Nunavik police sexual assault victim goes public
"No victim any where should feel they are risking their job by reporting abuse"
Nearly three years after she was sexually assaulted by a fellow police officer in the Kativik Regional Police Force, Denise Robinson is speaking out, with a story published online Nov. 9 in the Globe and Mail.
“No victim anywhere should feel they are risking their job by reporting abuse,” Robinson told the Nunatsiaq News. “Particularly in police forces in this county. This has to be looked into and policies established to protect victims of crime from this happening.”
A former member of the Kativik Regional Police Force is now serving out an 18-month jail sentence after pleading guilty to sexually assaulting Robinson when she served with the KRPF.
Joe Willie Saunders, 25, of Kuujjuaq, first accused of sexual assault causing bodily harm, pleaded guilty in February 2012 to the lesser charge of sexual assault, in connection with incidents that court documents say took place Feb. 5 and Feb. 6, 2010 in Kuujjuaq. He was sentenced last August in Kuujjuaq, where Robinson read a statement about what happened that night and how it affected her.
“This crime has significantly impacted my life and my health. I suffer from stress, two and a half years of flashbacks, insomnia, nightmares, panic attacks. I’m coping with the event itself but also the aftermath,” she said.
According to information presented in court, at about 10 p.m. on Feb. 5, the two officers on duty that night stopped by a police house party to say hello. They drove Robinson home to the police transit. One of those officers on duty was Saunders.
Several hours later Saunders returned to the police transit residence, which was unlocked.
Once inside, Robinson said he sexually assaulted her in her room. Saunders then left the residence and returned to duty.
Robinson, who admitted to being intoxicated, woke up during the assault. She then reported the incident to KRPF deputy chief Tristan Greene and also reported the incident to KRPF management.
Saunders was charged with sexual assault causing bodily harm. He was later released and given conditions pending resolution of the case in court.
After three months, the KRPF placed Saunders on administrative duty with pay, pending the result of court proceedings, which wrapped up Aug. 24 with his sentencing.
After the sentencing, Robinson and Saunders ended up flying to Montreal aboard the same aircraft.
Robinson, who has filed a grievance with her union, told Nunatsiaq News she has not worked or received any pay or benefits from the KRPF or the Kativik Regional Government since reporting the incident in 2010.
Her attacker, on the other hand, received full pay for nearly two years, until his conviction was registered in court.
Although Saunders pleaded guilty to sexual assault, settling the case, Robinson is still waiting to reach an agreement with the KRPF and the KRG.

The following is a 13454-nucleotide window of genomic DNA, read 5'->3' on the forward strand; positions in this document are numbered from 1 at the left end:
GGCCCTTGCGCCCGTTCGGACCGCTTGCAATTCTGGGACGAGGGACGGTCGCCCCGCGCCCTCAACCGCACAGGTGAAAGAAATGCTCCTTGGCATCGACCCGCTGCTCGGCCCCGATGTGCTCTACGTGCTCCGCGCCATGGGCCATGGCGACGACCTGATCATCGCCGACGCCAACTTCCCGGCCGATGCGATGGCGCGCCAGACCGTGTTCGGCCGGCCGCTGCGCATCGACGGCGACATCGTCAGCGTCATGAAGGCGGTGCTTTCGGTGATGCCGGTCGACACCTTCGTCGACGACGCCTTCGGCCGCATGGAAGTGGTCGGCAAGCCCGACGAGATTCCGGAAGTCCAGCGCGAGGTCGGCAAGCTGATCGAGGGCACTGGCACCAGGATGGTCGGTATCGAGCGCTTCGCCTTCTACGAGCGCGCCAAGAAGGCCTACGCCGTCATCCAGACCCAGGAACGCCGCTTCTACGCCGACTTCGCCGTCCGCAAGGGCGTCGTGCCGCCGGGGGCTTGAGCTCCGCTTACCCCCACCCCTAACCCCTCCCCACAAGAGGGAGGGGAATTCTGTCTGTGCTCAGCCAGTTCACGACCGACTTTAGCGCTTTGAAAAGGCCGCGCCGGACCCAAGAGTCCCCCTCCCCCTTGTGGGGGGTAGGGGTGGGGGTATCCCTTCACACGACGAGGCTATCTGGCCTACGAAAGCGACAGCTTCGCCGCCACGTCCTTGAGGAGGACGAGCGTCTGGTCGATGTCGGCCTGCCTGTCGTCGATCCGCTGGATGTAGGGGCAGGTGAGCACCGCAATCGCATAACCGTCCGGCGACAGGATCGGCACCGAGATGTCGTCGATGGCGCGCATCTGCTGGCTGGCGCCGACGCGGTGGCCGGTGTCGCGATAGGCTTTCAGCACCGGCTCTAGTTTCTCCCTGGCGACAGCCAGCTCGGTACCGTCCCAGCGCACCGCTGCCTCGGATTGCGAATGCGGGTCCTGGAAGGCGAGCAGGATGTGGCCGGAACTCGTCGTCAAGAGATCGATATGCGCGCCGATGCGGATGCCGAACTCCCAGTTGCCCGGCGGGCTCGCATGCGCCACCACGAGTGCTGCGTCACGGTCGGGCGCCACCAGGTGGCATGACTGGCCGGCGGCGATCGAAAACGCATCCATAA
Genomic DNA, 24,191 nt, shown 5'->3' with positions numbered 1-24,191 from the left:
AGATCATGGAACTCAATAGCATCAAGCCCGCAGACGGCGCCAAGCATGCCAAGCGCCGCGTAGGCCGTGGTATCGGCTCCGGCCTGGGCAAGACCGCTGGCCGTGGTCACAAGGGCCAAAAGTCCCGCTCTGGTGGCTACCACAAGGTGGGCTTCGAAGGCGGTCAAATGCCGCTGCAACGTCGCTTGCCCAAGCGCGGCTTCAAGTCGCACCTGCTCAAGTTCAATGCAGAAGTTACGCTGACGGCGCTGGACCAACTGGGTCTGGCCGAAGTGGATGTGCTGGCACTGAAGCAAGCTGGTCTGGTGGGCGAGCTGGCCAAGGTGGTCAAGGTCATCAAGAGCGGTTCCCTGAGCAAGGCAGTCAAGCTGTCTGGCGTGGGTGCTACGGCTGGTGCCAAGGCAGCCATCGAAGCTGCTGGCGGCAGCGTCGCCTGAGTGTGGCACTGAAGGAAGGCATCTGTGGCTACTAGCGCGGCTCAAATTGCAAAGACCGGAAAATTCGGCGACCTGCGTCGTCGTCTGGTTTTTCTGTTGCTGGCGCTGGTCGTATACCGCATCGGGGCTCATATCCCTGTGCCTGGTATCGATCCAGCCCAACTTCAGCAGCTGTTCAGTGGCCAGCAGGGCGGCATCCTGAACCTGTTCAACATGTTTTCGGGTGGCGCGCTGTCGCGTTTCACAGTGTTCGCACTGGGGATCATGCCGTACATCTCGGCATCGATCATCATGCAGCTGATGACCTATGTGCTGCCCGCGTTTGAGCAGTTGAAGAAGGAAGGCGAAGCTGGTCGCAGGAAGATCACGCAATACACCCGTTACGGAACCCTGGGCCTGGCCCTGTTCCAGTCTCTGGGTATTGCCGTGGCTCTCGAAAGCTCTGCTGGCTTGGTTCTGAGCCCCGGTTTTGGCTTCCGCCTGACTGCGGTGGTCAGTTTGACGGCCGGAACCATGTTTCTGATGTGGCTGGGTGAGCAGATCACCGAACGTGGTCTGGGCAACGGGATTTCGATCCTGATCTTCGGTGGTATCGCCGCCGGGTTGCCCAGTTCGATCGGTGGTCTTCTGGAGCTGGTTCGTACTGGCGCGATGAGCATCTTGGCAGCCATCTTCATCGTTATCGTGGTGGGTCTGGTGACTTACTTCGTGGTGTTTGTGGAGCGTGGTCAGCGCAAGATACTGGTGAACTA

Robinson said she was told in writing that she was being put on “mandatory medical leave without pay” until she was psychologically evaluated to determine if she is fit for duty — “two days after reporting my sexual assault.”
“I had no choice in this situation. I was sent away and not allowed to return to my Kuujjuaq residence and not sent my personal belongings. KRG claims it was my responsibility to maintain a second residence down south and they are not responsible for me having to find accommodations while on mandatory sick leave,” she said.
Robinson said she has undergone intense treatment for the trauma associated with the sexual assault and the treatment by KRPF — “all at my own expense” — and she has been determined “fit for duty as a police officer” by three separate doctors, including the KRG’s own doctor.
“But what each doctor has stated is the same… that I should NOT return to work with KRPF as it is a hostile and unsafe work environment for me and working in that same environment could re-traumatized me and subject me to ongoing harassment and abuse,” she said.
Robinson told Nunatsiaq News that “it is fair to say that as a result of my experience in the North and this trauma, my career as a police officer is not likely to continue. I have accepted this. I must now re-train and find a new career,” she said.
What she says she still doesn’t understand is why was she was suspended without pay and not offered any support or help to cope with the trauma and transition from her job.
“Where was the compassion? Not to mention their obligation, as it was their employee while on duty who assaulted me in their residence,” she said.
“At this point I have nothing more they can take from me: they have left me no option but to go public with my story. Three years I have waited and fought them to help me. As for the fight — I have to say I never dreamed it would go this far. All I was asking was for a little compassion and common sense in KRG-KRPF’s handling of me.”
Robinson said it “just does not seem ethical” to put her on medical leave and leave her with no pay.
“Why do that to one of your employees? Why not support them? Especially when they were victim of a crime by one of your employees on your property? To this day this all does not make sense,” she said.
“All I have asked for is that they help me with the medical bills and top up my pay so that I am not at a loss. If they had just offered that — I would have walked away and been able to start again fresh. But instead they have abandoned me.”
In a statement to the Globe and Mail, the KRPF said “Ms. Robinson was not suspended from her position.”
Spokeswoman Caroline D’Astous said Robinson technically remains an employee who “has not submitted information indicating that she is fit to return to work.”